Intel’s 3D Vision Technology Enables Robots, Drones To ‘See’
This article was first published by The Times of Israel and was re-posted with permission.
Robots that move around and do the heavy lifting, drones that drop off stuff you ordered on-line an hour before, self-driving cars, even self-driven vacuum cleaners that don’t bump into the furniture – it’s all part of the big technology revolution that 3D vision is on the verge of bringing to the world.
And according to Igal Iancu, a senior manager on Intel’s RealSense 3D vision tech team, based in Haifa, none of it is going to be possible without a heavy dose of made-in-Israel technology.
“Israel is a hub of innovation in machine vision, chip development, and 3D technology,” Iancu told The Times of Israel in an exclusive interview. “Israel was the natural place for the development of RealSense, which combines hardware and software to bring human-like senses to personal devices, so they can experience the world like we do.
The idea of RealSense, said Iancu, is to enable devices to “see” in the same way humans do. “When we look at the world around us, our brains automatically build a 3D model of our surroundings. They identify objects like people, animals, and pieces of furniture and figure out how big and far away they are. By introducing Intel RealSense 3D cameras, Intel is enabling devices to see like us, so they can understand the people using them and the world around them. This will allow us to interact with our devices in a much more natural way and have an immersive experience.”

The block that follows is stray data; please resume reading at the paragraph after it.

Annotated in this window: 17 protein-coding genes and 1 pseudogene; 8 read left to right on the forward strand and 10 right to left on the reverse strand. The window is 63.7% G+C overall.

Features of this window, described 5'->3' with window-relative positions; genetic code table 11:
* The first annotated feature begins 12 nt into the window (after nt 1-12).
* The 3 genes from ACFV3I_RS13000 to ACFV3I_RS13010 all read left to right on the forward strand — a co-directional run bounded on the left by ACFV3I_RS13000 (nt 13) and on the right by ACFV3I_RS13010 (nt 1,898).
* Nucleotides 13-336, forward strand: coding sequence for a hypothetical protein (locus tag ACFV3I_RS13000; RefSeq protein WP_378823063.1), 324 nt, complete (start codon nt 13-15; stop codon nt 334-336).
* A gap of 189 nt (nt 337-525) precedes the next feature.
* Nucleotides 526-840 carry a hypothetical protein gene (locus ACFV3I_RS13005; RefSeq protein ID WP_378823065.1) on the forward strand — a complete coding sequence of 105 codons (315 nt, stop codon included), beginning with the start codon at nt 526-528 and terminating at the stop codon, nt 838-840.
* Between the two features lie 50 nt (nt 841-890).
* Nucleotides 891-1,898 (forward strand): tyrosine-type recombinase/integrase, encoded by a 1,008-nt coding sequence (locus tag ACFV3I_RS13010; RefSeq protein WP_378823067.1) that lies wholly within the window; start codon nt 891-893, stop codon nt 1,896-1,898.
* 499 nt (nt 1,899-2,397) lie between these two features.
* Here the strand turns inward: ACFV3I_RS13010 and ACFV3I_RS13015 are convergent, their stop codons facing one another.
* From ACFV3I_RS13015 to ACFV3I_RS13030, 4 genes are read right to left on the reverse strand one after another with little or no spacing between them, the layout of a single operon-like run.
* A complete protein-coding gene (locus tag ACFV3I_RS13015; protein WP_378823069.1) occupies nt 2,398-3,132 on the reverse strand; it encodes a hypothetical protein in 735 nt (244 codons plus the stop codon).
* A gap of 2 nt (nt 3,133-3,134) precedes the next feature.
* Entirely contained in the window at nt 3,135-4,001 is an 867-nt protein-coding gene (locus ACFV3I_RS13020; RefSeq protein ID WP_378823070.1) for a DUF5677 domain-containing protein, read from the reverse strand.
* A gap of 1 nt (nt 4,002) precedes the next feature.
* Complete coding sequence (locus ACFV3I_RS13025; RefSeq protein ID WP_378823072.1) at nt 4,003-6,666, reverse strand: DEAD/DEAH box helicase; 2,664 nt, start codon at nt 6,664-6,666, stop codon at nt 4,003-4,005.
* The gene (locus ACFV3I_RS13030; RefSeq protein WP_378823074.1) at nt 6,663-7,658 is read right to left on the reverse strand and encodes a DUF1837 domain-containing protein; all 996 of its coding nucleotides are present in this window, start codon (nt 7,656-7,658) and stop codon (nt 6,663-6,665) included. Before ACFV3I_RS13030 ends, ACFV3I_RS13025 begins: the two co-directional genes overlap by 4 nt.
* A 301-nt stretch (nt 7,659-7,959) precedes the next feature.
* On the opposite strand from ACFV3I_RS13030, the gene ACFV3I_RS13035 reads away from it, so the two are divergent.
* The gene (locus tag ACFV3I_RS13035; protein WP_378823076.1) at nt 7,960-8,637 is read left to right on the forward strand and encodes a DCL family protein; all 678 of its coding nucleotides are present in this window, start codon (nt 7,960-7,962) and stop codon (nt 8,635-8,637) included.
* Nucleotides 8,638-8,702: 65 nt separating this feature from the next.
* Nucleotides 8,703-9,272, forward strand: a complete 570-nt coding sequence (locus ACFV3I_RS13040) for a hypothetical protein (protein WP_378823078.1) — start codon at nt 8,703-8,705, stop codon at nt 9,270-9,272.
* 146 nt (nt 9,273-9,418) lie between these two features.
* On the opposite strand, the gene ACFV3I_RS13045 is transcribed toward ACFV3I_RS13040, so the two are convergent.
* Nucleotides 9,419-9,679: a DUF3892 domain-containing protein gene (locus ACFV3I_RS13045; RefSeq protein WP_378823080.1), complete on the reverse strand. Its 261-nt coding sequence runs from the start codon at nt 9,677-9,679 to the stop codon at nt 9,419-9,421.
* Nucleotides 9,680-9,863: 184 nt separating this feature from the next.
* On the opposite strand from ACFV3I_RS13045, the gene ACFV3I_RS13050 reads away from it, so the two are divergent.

RealSense sees the distance between objects, separating objects from the background layers behind them. This gives much better object, facial and gesture recognition than a traditional camera, according to the company. This visual data creates a touch-free interface that responds to – and understands – hand, arm, and head motions as well as facial expressions.
3D vision technology – in which 3D cameras can be used to interact with computers, TVs, and gaming consoles – has been around for a few years. One of the original pioneers in 3D vision tech was an Israeli firm called PrimeSense, which supplied technology to Microsoft to enable it to build the Kinect 3D interface, used in Sony’s Xbox gaming console (PrimeSense was subsequently bought in 2013 by Apple for $350 million). Many other Israeli firms, such as Omek Interactive (bought by Intel in 2013) are also responsible for important breakthroughs in the field.
To read the full article, click here.